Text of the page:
August 4, 2014
by Shinichi Iova-Koga
Sitting now in the office of The Field in NYC after an intensive 3 weeks of Nohgaku training in Bloomsburg, PA, where I received instruction in Noh dance, singing, costuming and drumming. I experienced both delight and terror in the process. Not terror exactly. More like… exposed. No skills to hide behind.
(writing continued after/under the photo gallery)
Looking back to 2012. The US/Japan Friendship Commission* funds and supports my studies in Japan. I’m looking at ways traditional arts influenced these avant-garde arts I’ve practiced most of my life. During that summer of 2012, I study Noh costuming, Nihon Buyo, Shakuhachi, Aikido and Kagura. I’m digging, not sure what I’m supposed to find, following my intuition.
The following year, 2013, for one month, I go again to Japan, this time funded by the MAP Fund Creative Exploration Fund Grant**. Again I study Kagura, Aikido, Shakuhachi and add the work of Akira Hino, whose work mixes martial arts with dance. More on that later.
So, desiring to practice these art forms, I look to how to continue practice at home, in the San Francisco Bay Area. Shakuhachi, I study with Masayuki Koga. Noh and Kyogen, I do a spring training with Jubilith Moore. Aikido, I practice at Berkeley Aikikai. Kagura belongs to a community and has much to do with a history of place. So, for that, I must return to Tono (in Iwate, in Japan) someday to continue.
Back to Bloomsburg, PA where I’ve just come from. Further steps in Noh dancing, singing, drumming and costuming. When the day ends, it doesn’t end. In the student apartments, the participants practice either in groups or solo to clarify certain pieces or relationships within a piece. There are a few photos here of living room practice that happens either after training or on the “days off.” Memorization takes on importance in this work, which challenges my improvisational based practice. Singing or playing music requires sitting in seiza for long periods of time. The dance likewise follows very prescribed form. And within this restriction, play emerges as I become more familiar with the forms. I find little hints of tiny clues of whispers of Noh.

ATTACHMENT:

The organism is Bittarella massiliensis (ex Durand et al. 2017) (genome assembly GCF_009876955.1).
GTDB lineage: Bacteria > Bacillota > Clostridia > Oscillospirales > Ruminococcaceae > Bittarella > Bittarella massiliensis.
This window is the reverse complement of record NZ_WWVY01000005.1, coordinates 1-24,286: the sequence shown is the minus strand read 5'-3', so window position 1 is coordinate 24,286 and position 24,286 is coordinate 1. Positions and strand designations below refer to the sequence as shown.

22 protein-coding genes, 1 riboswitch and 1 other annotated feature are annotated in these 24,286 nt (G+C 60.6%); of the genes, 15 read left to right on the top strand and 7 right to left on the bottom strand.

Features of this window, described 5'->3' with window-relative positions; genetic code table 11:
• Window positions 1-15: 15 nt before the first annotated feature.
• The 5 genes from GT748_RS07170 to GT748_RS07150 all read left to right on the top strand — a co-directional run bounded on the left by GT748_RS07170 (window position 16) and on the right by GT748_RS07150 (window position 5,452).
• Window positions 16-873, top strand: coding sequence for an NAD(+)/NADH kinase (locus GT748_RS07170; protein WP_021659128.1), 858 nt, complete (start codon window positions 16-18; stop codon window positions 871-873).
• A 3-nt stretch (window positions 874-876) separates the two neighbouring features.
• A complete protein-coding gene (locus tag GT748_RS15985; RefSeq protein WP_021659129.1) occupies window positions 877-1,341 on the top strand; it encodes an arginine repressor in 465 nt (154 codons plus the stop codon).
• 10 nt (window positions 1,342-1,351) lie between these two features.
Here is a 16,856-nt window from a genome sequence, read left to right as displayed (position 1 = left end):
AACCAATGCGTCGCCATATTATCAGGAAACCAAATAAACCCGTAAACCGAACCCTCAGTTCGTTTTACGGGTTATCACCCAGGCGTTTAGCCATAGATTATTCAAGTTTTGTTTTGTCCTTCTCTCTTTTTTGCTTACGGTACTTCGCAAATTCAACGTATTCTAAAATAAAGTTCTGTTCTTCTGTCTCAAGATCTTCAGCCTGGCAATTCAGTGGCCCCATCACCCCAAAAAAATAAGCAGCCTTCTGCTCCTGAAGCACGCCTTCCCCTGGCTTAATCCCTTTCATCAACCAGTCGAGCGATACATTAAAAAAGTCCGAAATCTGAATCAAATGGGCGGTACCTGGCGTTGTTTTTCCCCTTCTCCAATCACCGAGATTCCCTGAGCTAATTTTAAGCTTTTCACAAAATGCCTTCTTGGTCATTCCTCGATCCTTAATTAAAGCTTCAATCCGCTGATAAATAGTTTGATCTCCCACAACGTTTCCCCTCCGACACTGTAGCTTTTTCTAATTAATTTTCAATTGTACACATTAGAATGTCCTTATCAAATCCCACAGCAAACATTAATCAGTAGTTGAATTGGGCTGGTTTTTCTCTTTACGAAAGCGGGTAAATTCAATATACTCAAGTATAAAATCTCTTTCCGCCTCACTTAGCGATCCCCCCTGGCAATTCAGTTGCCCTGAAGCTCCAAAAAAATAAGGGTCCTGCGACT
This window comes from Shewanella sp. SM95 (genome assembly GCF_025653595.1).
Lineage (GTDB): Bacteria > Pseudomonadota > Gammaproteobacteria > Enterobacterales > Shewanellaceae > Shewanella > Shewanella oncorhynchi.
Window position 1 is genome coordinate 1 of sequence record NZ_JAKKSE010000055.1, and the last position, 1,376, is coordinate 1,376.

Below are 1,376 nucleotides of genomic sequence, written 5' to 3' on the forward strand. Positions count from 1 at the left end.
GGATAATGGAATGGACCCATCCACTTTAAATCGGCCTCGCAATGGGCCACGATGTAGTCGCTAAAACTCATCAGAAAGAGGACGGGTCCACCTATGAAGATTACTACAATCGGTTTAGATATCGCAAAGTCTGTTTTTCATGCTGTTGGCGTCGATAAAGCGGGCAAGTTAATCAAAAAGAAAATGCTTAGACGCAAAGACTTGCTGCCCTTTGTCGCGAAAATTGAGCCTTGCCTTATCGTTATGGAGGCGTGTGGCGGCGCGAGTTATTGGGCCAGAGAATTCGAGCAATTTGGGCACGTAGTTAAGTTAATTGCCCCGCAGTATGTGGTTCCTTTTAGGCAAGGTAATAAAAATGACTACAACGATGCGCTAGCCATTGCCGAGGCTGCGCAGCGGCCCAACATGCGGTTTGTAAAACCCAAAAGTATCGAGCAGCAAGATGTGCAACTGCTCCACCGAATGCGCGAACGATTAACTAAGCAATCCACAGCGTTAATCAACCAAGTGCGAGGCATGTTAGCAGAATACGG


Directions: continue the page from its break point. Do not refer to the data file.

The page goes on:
Thank you Noh Training Project.
I intend to write more, but for now go no further. The documentation from the summer’s of 2012 and 2013 in Japan will see the light of day. Recalling the past helps the lessons come back.
*Thank you US/Japan Friendship commission for starting me out on this path. Especially to Christopher Blasdel and his encouragement to study Shakuhachi.
**Thank you MAP Fund Creative Exploration Fund Grant for taking the chance on me and delivering this present to deepen my studies.
Some have asked me what I will do with this training. I can’t yet say that I have a “plan.” I can say that my body is being informed and changes are already afoot. A little later I can be more articulate about those changes.